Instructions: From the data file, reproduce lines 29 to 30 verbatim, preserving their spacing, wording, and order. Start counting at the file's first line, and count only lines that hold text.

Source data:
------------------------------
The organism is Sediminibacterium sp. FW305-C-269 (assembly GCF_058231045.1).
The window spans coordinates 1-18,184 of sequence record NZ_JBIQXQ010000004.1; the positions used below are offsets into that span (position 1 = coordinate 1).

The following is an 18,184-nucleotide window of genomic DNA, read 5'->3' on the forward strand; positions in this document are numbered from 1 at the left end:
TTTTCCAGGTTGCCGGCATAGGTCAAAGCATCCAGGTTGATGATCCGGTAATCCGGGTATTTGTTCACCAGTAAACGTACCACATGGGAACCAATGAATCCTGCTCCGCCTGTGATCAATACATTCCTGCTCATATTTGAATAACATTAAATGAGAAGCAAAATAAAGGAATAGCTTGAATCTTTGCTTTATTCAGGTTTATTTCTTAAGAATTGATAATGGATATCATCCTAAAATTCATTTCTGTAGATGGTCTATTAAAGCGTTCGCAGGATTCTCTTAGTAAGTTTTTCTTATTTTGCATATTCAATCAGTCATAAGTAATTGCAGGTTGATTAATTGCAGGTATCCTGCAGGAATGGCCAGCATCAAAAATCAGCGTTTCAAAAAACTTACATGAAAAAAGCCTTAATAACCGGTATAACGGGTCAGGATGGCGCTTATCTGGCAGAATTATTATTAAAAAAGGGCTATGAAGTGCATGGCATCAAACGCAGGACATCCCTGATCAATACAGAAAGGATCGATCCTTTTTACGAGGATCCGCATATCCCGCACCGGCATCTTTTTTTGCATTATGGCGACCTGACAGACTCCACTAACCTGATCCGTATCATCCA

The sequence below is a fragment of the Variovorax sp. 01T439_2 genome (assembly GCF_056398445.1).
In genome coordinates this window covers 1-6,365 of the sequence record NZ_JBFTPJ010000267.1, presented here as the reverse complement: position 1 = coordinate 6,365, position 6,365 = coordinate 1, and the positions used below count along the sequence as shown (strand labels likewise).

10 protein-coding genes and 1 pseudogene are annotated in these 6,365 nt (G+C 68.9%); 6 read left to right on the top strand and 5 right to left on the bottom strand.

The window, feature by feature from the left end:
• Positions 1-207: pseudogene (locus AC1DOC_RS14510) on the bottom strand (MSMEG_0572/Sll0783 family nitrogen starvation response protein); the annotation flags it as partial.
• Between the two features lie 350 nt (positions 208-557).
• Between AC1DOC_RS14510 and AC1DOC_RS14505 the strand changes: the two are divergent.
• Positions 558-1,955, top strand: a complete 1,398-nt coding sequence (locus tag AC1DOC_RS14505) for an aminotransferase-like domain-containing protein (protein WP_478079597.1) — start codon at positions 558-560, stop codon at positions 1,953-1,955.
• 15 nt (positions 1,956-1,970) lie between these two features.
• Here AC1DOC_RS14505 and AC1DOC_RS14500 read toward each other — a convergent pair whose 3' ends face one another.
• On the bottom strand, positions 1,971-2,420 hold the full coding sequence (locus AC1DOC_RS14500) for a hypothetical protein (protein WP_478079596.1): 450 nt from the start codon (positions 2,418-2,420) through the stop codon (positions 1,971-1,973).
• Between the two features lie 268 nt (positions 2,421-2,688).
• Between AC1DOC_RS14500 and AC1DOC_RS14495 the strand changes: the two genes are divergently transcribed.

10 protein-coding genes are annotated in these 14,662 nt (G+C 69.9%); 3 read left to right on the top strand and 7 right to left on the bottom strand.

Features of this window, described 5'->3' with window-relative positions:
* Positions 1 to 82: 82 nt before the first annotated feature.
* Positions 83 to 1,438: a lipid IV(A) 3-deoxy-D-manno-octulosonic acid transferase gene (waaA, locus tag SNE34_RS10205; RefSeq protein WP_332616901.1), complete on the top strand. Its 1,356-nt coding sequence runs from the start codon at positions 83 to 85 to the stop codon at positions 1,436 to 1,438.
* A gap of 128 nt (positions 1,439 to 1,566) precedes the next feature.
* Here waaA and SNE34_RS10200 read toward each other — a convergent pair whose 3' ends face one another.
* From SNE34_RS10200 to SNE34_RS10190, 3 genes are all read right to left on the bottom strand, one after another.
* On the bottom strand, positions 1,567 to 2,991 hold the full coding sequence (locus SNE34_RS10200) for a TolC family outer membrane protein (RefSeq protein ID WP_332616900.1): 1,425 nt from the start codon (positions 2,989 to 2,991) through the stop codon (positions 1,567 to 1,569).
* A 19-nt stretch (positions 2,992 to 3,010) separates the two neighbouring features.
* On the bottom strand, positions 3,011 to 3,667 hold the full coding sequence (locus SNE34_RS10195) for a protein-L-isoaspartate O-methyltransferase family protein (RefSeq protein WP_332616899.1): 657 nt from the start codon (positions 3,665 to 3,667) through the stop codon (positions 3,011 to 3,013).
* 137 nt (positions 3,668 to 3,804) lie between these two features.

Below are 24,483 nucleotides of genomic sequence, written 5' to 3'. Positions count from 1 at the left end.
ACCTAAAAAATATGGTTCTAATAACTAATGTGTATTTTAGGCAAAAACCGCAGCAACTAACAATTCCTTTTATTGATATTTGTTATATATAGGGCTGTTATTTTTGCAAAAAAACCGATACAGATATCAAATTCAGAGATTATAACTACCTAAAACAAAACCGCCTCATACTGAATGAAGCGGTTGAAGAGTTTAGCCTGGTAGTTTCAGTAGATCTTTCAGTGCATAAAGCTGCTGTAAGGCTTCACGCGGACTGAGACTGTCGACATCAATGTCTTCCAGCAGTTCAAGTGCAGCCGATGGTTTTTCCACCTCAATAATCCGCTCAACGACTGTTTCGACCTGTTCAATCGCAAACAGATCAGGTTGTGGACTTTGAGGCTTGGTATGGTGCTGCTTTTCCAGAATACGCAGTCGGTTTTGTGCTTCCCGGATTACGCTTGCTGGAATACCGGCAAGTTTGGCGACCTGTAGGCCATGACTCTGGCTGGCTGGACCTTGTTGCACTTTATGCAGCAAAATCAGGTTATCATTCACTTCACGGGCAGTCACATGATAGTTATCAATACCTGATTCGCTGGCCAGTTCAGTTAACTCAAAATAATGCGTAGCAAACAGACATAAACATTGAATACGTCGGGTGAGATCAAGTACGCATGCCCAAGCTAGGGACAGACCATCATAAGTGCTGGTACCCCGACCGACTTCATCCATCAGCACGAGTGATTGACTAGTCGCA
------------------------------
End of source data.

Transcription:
Below are 24,483 nucleotides of genomic sequence, written 5' to 3'. Positions count from 1 at the left end.
ACCTAAAAAATATGGTTCTAATAACTAATGTGTATTTTAGGCAAAAACCGCAGCAACTAACAATTCCTTTTATTGATATTTGTTATATATAGGGCTGTTATTTTTGCAAAAAAACCGATACAGATATCAAATTCAGAGATTATAACTACCTAAAACAAAACCGCCTCATACTGAATGAAGCGGTTGAAGAGTTTAGCCTGGTAGTTTCAGTAGATCTTTCAGTGCATAAAGCTGCTGTAAGGCTTCACGCGGACTGAGACTGTCGACATCAATGTCTTCCAGCAGTTCAAGTGCAGCCGATGGTTTTTCCACCTCAATAATCCGCTCAACGACTGTTTCGACCTGTTCAATCGCAAACAGATCAGGTTGTGGACTTTGAGGCTTGGTATGGTGCTGCTTTTCCAGAATACGCAGTCGGTTTTGTGCTTCCCGGATTACGCTTGCTGGAATACCGGCAAGTTTGGCGACCTGTAGGCCATGACTCTGGCTGGCTGGACCTTGTTGCACTTTATGCAGCAAAATCAGGTTATCATTCACTTCACGGGCAGTCACATGATAGTTATCAATACCTGATTCGCTGGCCAGTTCAGTTAACTCAAAATAATGCGTAGCAAACAGACATAAACATTGAATACGTCGGGTGAGATCAAGTACGCATGCCCAAGCTAGGGACAGACCATCATAAGTGCTGGTACCCCGACCGACTTCATCCATCAGCACGAGTGATTGACTAGTCGCA